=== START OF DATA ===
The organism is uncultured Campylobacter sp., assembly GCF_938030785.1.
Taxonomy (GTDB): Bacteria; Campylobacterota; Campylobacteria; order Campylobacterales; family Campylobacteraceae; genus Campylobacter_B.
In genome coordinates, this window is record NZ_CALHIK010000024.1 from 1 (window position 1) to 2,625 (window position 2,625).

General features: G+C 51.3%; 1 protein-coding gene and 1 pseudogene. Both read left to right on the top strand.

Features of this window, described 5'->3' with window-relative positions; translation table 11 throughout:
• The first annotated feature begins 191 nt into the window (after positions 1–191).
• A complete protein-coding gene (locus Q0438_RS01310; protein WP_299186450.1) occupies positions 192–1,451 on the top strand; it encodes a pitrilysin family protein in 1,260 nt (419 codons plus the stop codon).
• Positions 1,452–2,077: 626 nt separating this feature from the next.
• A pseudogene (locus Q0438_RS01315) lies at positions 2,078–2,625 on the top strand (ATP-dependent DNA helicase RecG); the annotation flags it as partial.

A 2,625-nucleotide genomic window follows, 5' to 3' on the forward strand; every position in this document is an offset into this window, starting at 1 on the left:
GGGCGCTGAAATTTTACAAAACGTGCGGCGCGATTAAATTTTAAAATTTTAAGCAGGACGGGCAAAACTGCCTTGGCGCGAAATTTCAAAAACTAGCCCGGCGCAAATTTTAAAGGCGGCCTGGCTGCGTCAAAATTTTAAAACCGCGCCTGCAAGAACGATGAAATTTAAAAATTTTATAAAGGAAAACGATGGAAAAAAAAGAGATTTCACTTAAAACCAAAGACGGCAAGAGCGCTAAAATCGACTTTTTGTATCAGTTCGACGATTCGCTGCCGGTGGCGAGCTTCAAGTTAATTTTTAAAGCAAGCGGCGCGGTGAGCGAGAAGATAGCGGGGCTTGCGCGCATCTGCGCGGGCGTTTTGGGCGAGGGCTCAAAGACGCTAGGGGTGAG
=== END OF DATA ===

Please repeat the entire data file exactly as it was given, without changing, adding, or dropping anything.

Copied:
The organism is uncultured Campylobacter sp., assembly GCF_938030785.1.
Taxonomy (GTDB): Bacteria; Campylobacterota; Campylobacteria; order Campylobacterales; family Campylobacteraceae; genus Campylobacter_B.
In genome coordinates, this window is record NZ_CALHIK010000024.1 from 1 (window position 1) to 2,625 (window position 2,625).

General features: G+C 51.3%; 1 protein-coding gene and 1 pseudogene. Both read left to right on the top strand.

Features of this window, described 5'->3' with window-relative positions; translation table 11 throughout:
• The first annotated feature begins 191 nt into the window (after positions 1–191).
• A complete protein-coding gene (locus Q0438_RS01310; protein WP_299186450.1) occupies positions 192–1,451 on the top strand; it encodes a pitrilysin family protein in 1,260 nt (419 codons plus the stop codon).
• Positions 1,452–2,077: 626 nt separating this feature from the next.
• A pseudogene (locus Q0438_RS01315) lies at positions 2,078–2,625 on the top strand (ATP-dependent DNA helicase RecG); the annotation flags it as partial.

A 2,625-nucleotide genomic window follows, 5' to 3' on the forward strand; every position in this document is an offset into this window, starting at 1 on the left:
GGGCGCTGAAATTTTACAAAACGTGCGGCGCGATTAAATTTTAAAATTTTAAGCAGGACGGGCAAAACTGCCTTGGCGCGAAATTTCAAAAACTAGCCCGGCGCAAATTTTAAAGGCGGCCTGGCTGCGTCAAAATTTTAAAACCGCGCCTGCAAGAACGATGAAATTTAAAAATTTTATAAAGGAAAACGATGGAAAAAAAAGAGATTTCACTTAAAACCAAAGACGGCAAGAGCGCTAAAATCGACTTTTTGTATCAGTTCGACGATTCGCTGCCGGTGGCGAGCTTCAAGTTAATTTTTAAAGCAAGCGGCGCGGTGAGCGAGAAGATAGCGGGGCTTGCGCGCATCTGCGCGGGCGTTTTGGGCGAGGGCTCAAAGACGCTAGGGGTGAG